first_img This document is subject to copyright. Apart from any fair dealing for the purpose of private study or research, no part may be reproduced without the written permission. The content is provided for information purposes only. The voice is key to making sense of the words in our brain (PhysOrg.com) — As technology continues to shrink, and as memory needs become more demanding, the industry dealing with microelectronics requires devices that are cost-efficient and lightweight. And, while organic materials have shown some promise, they still lack some of the essential qualities needed for application in a wide variety of fields. “The longest time that has lasted from organic memories,” Rodrigo Martins tells PhysOrg.com, “is about 5,000 seconds. This just doesn’t allow for practical use in many cases as a memory device.” Martins, a scientist at the New University of Lisbon in Portugal, continues: “What we have shown is that it is possible to store information on paper, electronically, for more than a year and a half.” Martins is part of a team that includes Pedro Barquinha, Luís Pereira, Nuno Carreia, Gonçalo Gonçalves, Isabel Ferreira and Elvira Fortunato. The group has demonstrated memory performance using a field-effect transistor built on paper. Their work is published in Applied Physics Letters: “Write-erase and read paper memory transistor.”“What we are doing is exploiting the memory effect,” Martins explains. “We have a sort of type of integrated foam composed of fibers set up that increases the capability of storing carriers – or charges – in our paper.” These charges allow the paper to display information that is also erasable – and the paper is rewritable so that additional information can be added.One of the attractive features of this memory paper is that it is produced at room temperature, meaning that it does not need special conditions for its manufacture. To create the paper, long fibers from pine and polyester were mixed together and put into an ionic resin matrix. The fibers were then coated with gallium indium zinc oxide, using magnetron sputtering. “We have integrated discrete fibers, and contacts are applied on the extremes of the channel region to allow the induced carriers to move,” Martins says. “Electrons move along the fibers.”Martins points out that another of the attractive features of this paper is its ability to hold multiple layers of information. “If I want my paper to catch information,” he explains, “I can apply a signal of, say, five volts. And it writes on the paper. If I want to erase the information, I basically apply minus five volts – the opposite. But, at the same time, I can write another layer of information using 10 volts. The paper can distinguish between the two, and even if I erase the five volt information, the 10 volt information remains.”The main applications that Martins sees for this work right now involve product information for merchandise. “You can have multiple layers of information on a product label,” he says. “Instead of just the expiring date, you can have more than this, including information about when it went on the shelves.” However, Martins also sees the potential for this paper’s use in books. “You can create a display, bringing a new dimension to the paper,” he says. “You push a button and it changes. You can see a static or dynamic picture, or even another page.” “Such technology,” he cautions, “is still some years away. It will take five or six years to really work out how to use this technology to such an effect. But we do know that paper can store a great deal of information. We have the paper transistor; we have the memory. We have everything we need to make this happen.”More Information: Rodrigo Martins, Pedro Barquinha, Luís Pereira, Nuno Correia, Gonçalo Gonçalves, Isabel Ferreira, and Elvira Fortunato. “Write-erase and read paper memory transistor,” Applied Physics Letters (2008). Available online: link.aip.org/link/?APPLAB/93/203501/1 .Copyright 2007 PhysOrg.com. All rights reserved. This material may not be published, broadcast, rewritten or redistributed in whole or part without the express written permission of PhysOrg.com. center_img Citation: Creating a memory device out of paper (2008, November 26) retrieved 18 August 2019 from https://phys.org/news/2008-11-memory-device-paper.html Explore furtherlast_img read more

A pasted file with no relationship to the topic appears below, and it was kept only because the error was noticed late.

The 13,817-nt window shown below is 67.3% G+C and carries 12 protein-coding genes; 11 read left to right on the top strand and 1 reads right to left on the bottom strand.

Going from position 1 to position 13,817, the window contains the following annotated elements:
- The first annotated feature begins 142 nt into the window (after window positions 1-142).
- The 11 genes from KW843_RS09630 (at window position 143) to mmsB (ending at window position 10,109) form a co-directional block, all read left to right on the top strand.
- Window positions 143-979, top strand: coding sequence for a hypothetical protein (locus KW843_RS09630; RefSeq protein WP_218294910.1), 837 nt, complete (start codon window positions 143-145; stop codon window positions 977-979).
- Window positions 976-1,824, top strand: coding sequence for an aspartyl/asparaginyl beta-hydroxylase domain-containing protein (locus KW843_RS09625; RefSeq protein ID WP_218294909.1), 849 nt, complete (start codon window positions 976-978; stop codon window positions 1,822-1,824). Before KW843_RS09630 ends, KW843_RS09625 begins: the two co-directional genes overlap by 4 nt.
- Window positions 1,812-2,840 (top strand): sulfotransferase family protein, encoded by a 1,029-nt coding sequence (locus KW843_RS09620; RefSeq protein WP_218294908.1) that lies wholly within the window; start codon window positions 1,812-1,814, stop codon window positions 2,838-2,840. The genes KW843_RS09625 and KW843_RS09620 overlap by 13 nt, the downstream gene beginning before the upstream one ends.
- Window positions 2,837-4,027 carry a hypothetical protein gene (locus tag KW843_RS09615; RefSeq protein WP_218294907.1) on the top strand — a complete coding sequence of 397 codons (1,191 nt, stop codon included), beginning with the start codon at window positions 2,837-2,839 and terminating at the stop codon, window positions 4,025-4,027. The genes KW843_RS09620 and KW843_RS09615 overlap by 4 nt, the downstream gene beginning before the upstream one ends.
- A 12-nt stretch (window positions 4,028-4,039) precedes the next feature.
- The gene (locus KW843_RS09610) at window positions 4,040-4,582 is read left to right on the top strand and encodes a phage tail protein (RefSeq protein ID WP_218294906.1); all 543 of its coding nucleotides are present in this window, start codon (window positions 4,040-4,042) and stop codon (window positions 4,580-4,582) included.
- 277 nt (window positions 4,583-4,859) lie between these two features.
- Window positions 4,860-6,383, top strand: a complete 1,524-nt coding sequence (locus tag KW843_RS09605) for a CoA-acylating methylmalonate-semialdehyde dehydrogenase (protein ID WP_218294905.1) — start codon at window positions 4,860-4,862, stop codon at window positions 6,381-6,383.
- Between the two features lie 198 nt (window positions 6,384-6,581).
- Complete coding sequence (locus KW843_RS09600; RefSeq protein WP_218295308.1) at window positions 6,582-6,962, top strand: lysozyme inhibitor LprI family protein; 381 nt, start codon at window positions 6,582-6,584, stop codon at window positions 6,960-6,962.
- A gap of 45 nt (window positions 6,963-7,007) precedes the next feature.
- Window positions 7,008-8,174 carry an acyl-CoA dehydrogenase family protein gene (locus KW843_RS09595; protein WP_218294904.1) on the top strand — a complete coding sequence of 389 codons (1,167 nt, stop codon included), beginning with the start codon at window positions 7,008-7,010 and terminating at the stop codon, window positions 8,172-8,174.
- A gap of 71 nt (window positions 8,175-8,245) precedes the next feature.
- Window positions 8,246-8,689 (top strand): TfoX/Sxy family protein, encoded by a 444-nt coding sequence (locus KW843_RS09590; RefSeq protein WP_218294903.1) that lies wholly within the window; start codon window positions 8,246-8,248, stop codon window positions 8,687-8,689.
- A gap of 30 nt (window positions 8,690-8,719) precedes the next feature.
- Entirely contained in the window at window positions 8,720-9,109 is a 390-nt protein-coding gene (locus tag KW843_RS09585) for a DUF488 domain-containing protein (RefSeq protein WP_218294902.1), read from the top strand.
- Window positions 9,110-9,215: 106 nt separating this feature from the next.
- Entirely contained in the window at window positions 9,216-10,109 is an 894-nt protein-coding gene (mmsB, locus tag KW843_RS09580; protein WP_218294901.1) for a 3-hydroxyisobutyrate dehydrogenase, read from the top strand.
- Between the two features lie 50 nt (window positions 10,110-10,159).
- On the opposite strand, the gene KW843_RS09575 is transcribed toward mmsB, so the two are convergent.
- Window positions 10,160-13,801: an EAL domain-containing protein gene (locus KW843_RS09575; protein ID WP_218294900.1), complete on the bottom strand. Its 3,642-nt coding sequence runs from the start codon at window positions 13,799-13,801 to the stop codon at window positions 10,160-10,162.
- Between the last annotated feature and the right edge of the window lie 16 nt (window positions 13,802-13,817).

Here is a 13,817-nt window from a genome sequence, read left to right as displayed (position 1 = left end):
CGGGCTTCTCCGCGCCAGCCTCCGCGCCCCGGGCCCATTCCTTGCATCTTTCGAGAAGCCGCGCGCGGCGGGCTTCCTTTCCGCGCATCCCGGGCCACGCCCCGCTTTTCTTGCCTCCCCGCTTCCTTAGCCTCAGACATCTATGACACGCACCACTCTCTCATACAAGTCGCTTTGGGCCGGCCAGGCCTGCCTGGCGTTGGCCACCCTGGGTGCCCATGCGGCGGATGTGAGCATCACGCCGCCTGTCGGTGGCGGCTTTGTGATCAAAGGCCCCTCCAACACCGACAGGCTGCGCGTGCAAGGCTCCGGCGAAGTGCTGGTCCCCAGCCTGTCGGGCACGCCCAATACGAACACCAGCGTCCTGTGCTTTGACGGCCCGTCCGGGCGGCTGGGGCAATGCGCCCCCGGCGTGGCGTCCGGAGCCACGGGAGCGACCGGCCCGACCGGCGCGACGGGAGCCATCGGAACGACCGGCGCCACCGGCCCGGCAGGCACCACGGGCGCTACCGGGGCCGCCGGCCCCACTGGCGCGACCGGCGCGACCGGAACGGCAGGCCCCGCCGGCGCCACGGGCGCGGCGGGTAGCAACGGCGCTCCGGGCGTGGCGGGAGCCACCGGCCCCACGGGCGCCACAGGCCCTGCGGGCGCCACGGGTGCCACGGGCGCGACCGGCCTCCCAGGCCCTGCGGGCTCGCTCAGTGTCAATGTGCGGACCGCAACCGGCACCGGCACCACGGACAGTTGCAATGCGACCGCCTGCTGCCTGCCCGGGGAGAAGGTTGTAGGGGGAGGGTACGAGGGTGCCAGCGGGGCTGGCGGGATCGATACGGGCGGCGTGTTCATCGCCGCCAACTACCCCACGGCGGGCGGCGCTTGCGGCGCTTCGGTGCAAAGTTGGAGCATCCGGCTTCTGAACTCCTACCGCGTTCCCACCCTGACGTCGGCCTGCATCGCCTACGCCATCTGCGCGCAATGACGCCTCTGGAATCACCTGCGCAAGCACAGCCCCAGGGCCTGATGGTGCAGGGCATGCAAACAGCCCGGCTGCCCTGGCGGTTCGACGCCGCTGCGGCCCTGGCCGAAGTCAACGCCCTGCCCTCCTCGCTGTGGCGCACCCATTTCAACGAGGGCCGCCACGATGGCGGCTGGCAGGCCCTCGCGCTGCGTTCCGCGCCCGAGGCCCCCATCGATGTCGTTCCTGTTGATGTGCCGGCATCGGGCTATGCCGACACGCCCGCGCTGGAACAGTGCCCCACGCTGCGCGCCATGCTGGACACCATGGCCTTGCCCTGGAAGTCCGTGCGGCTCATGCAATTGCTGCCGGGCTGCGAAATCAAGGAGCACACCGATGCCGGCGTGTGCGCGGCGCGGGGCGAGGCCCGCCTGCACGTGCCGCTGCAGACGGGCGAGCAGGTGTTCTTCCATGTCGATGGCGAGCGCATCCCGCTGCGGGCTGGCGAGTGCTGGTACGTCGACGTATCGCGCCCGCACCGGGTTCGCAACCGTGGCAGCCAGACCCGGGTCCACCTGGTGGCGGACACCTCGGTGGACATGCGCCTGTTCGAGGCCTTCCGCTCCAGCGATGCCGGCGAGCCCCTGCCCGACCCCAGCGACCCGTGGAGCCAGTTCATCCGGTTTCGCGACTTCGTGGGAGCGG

Israeli astrophysicists say neutron star collisions can help detect gravity waves

first_imgNeutron star collision. Image: NASA/Dana Berry This document is subject to copyright. Apart from any fair dealing for the purpose of private study or research, no part may be reproduced without the written permission. The content is provided for information purposes only. Can you hear black holes collide? Citation: Israeli astrophysicists say neutron star collisions can help detect gravity waves (2011, September 29) retrieved 18 August 2019 from https://phys.org/news/2011-09-israeli-astrophysicists-neutron-star-collisions.html (PhysOrg.com) — Neutron stars are what’s left over from supernova explosions; so dense that protons and electrons are crushed together forming neutrons. The result is something relatively small in size, but incredibly dense. But what happens when two such stars capture one another in their respective gravity fields? More information: Detectable radio flares following gravitational waves from mergers of binary neutron stars, Nature (2011) doi:10.1038/nature10365AbstractMergers of neutron-star/neutron-star binaries are strong sources of gravitational waves. They can also launch subrelativistic and mildly relativistic outflows and are often assumed to be the sources of short γ-ray bursts. An electromagnetic signature that persisted for weeks to months after the event would strengthen any future claim of a detection of gravitational waves10. Here we present results of calculations showing that the interaction of mildly relativistic outflows with the surrounding medium produces radio flares with peak emission at 1.4 gigahertz that persist at detectable (submillijansky) levels for weeks, out to a redshift of 0.1. Slower subrelativistic outflows produce flares detectable for years at 150 megahertz, as well as at 1.4 gigahertz, from slightly shorter distances. The radio transient RT 19870422 has the properties predicted by our model, and its most probable origin is the merger of a compact neutron-star/neutron-star binary. The lack of radio detections usually associated with short γ-ray bursts does not constrain the radio transients that we discuss here (from mildly relativistic and subrelativistic outflows) because short γ-ray burst redshifts are typically >0.1 and the appropriate timescales (longer than weeks) have not been sampled. © 2011 PhysOrg.com Explore further Ehud Nakar and Tsvi Piran, university professors in Israel, say they circle one anther until eventually colliding and unleashing an enormous amount of energy. In their paper published in Nature, the two describe how a simulation they’ve created shows that energy particles emitted from such an occurrence could reach speeds of one tenth to one half the speed of light. They also write that such an event could produce measureable gravity waves.Gravity waves are something Einstein predicted as part of his theory of general relativity. Also described as the result of a space-time warp, gravity waves are thought to occur due to the existence of large mass objects. One analogy is a small stone placed upon a sheet of linen. Nothing happens. But when a large rock is placed on it instead, the linen bends around beneath it. The problem with trying to measure such gravity waves though, is that they dissipate as they move, just as do waves in water. Thus, waves that reach us after traveling billions of miles tend to be rather weak. Another problem is that they are one shot deals. Studying events in space is far more difficult than studying objects as they only last for a short while. Nakar and Piran believe that waves from a collision between two neutron stars would only be observable for a few months. Luckily, two new telescopes are currently being built to observe such phenomena; one in the US and one in the Netherlands.In order to prove their theory, the duo needs to come up with some evidence to show that measurable energy from such a collision has reached the Earth before. And they think they have found it: RT 19870422, a transient object discovered in a previous study by astronomer Jeffrey Bower. Its properties seem to match those created in the simulation. But of course if it sent gravity waves our way they are long gone, thus looking towards the future, the two will have to find two neutron stars that are on the verge of colliding, then hope that they will be able to capture the results when it happens.last_img read more